mardi 16 septembre 2014

Maladie, santé et Etat

Disease, Health & the State

Social History of Medicine Virtual Issue

Guest editors Laurinda Abreu and Sally Sheard hand-pick 20 articles and 18 book reviews from our back issues. All articles and reviews are free to access until 8 August 2014 and can also be found here.








Laurinda Abreu and Sally Sheard
Introduction

Paul Slack
Dearth and Social Policy in Early Modern England

Harold J. Cook
Policing the Health of London: the College of Physicians and the Early Stuart Monarchy

Simon Szreter
The Importance of Social Intervention in Britain's Mortality Decline c.1850–1914: a Re-interpretation of the Role of Public Health

F. B. Smith
The Contagious Diseases Acts Reconsidered

Nadja Durbach
‘They Might As Well Brand Us’: Working-Class Resistance to Compulsory Vaccination in Victorian England

E. P. Hennock
Vaccination Policy Against Smallpox, 1835–1914: A Comparison of England with Prussia and Imperial Germany

Jane Lewis
Presidential Address: Family Provision of Health and Welfare in the Mixed Economy of Care in the late Nineteenth and Twentieth Centuries

Margaret Jones
Infant and Maternal Health Services in Ceylon, 1900–1948: Imperialism or Welfare?

Seán Lang
Drop the Demon Dai: Maternal Mortality and the State in Colonial Madras, 1840–1875

Susan Gross Solomon
The Limits of Government Patronage of Sciences: Social Hygiene and the Soviet State, 1920-1930

Patrice Pinell
Cancer Policy and the Health System in France: "Big Medicine" Challenges the Conception and Organization of Medical Practice

Ornella Moscucci
The British Fight against Cancer: Publicity and Education, 1900–1948

Liping Bu
Public Health and Modernisation: The First Campaigns in China, 1915 –1916

Henk Van Der Velden
The Dutch Health Services before Compulsory Health Insurance, 1900-1941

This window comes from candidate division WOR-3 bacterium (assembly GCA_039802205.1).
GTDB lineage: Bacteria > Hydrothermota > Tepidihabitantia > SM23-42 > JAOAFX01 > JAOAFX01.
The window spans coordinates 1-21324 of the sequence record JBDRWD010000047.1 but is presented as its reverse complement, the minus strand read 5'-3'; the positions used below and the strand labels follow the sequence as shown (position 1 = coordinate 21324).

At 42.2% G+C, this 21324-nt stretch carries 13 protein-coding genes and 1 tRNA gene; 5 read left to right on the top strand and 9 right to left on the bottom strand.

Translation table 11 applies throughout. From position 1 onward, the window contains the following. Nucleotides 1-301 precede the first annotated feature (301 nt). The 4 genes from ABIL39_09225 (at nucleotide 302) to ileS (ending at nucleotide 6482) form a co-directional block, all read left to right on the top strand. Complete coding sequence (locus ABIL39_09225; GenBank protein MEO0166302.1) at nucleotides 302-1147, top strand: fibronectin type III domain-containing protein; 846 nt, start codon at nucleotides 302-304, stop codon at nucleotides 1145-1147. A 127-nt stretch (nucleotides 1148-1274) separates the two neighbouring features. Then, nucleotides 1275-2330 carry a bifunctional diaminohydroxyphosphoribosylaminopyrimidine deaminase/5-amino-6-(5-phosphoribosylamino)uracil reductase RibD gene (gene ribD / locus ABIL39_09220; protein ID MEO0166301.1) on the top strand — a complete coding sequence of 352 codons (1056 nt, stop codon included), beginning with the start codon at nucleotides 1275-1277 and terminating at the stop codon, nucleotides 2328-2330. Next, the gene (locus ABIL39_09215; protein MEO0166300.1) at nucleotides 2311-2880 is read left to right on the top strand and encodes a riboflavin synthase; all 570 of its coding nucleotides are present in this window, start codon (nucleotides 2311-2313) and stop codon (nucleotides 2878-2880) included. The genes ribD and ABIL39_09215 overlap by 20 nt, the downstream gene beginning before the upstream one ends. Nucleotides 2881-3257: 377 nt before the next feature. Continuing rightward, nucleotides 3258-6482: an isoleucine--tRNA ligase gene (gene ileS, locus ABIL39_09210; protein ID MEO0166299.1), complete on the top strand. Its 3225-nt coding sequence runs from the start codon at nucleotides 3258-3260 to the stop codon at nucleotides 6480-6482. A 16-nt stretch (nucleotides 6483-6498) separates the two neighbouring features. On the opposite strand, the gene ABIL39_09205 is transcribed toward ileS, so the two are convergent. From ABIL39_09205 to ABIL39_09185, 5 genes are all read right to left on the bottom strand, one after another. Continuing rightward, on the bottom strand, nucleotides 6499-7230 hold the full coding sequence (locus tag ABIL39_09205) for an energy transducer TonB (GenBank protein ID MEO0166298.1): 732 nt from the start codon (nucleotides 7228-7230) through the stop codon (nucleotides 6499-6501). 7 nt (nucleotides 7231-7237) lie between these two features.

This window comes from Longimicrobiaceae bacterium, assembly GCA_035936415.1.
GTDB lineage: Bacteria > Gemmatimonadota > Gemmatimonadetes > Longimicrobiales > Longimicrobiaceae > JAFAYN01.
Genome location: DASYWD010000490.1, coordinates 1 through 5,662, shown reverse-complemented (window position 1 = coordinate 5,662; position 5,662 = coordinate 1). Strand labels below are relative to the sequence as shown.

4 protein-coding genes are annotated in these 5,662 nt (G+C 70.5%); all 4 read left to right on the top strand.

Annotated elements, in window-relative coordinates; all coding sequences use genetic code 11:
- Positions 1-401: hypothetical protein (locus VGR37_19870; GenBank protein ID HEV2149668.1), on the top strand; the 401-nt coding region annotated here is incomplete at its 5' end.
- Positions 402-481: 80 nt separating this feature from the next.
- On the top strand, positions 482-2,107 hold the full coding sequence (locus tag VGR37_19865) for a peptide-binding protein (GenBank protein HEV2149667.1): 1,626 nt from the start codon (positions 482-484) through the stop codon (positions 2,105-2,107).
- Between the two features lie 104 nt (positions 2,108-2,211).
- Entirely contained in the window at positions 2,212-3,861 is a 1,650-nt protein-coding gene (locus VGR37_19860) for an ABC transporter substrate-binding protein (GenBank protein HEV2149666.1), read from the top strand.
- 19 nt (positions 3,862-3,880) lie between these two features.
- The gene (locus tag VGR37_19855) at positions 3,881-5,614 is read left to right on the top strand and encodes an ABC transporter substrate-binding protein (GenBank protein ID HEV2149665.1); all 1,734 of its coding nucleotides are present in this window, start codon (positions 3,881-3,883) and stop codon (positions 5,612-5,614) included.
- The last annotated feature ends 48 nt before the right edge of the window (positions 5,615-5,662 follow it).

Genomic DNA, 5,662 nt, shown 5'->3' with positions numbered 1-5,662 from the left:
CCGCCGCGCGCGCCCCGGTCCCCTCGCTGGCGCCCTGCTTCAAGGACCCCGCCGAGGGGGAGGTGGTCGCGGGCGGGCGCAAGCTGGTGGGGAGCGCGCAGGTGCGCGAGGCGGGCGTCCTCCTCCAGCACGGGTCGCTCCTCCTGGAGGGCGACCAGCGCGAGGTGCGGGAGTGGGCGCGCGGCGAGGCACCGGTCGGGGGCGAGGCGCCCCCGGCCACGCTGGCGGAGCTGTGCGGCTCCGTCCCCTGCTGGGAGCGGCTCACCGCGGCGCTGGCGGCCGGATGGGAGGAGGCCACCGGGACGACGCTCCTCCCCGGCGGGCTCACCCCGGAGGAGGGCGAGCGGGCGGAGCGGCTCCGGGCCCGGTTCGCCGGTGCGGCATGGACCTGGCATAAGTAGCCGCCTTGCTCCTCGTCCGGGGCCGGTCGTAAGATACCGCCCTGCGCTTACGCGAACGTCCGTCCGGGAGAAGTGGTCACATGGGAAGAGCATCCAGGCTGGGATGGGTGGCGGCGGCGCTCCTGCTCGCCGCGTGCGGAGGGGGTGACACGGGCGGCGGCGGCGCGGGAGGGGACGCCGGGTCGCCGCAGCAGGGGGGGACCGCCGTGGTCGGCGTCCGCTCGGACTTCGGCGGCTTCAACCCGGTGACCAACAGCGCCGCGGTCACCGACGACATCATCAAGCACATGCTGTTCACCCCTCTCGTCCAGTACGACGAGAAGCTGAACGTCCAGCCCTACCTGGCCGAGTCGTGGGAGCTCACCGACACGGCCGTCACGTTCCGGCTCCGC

Martin Gorsky
The British National Health Service 1948–2008: A Review of the Historiography

Anne Digby
‘Vision and Vested Interests’: National Health Service Reform in South Africa and Britain during the 1940s and Beyond

Rosemary Stevens
History and Health Policy in the United States: The Making of a Health Care Industry, 1948–2008

John Welshman
Compulsion, Localism, and Pragmatism: The Micro-Politics of Tuberculosis Screening in the United Kingdom, 1950–1965

John Abraham and Courtney Davis
Discovery and Management of Adverse Drug Reactions: The Nomifensine Hypersensitivity Syndrome, 1977–1986

Heli Leppälä
Duty to Entitlement: Work and Citizenship in the Finnish Post-War Disability Policy, early 1940s to 1970

Histoire des visiteurs médicaux

Faire passer la pilule. Visiteurs médicaux et entreprises pharmaceutiques face aux médecins : une relation socio-économique sous tensions privées et publiques (1905-2014)


Soutenance de thèse de sociologie de Jérôme Greffion


Le mercredi 24 septembre à 14 heures à l'ENS,
au 45 rue d’Ulm, salle Cavaillès (premier étage).



Le jury sera composé de :
  • Valérie BOUSSARD, Professeure de sociologie à l'Université Paris Ouest Nanterre-La défense, rapporteur
  • Pierre FOURNIER, Professeur de sociologie à l’Université Aix-Marseille, rapporteur
  • Jean-Paul GAUDILLIÈRE, Directeur de recherche à l’INSERM
  • Jean-Pierre HASSOUN, Directeur de recherche au CNRS, directeur de la thèse
  • Olivier MARTIN, Professeur de sociologie à l’Université Paris Descartes
  • Olivier SCHWARTZ, Professeur de sociologie à l’Université Paris Descartes


Pour penser les visiteurs médicaux comme un groupe professionnel à la frontière du monde médical et du monde de l’industrie pharmaceutique, l’auteur a dû avoir recours à des méthodes historiographiques (archives et presse associatives et syndicales), statistiques (enquêtes de l’INSEE, de l’Assurance Maladie, ad hoc), ethnographiques (observations des visiteurs médicaux dans leur pratique professionnelle et entretiens non directifs).
Il montre comment l’industrie pharmaceutique a construit, et continue de construire, un marché à prescripteurs sous son contrôle afin de répondre à ses propres objectifs. Trois espaces sont considérés : l’espace public, c’est-à-dire les rapports entre patronat, syndicats de visiteurs médicaux et pouvoirs publics ; les entreprises pharmaceutiques ; les interactions entre visiteurs médicaux et médecins.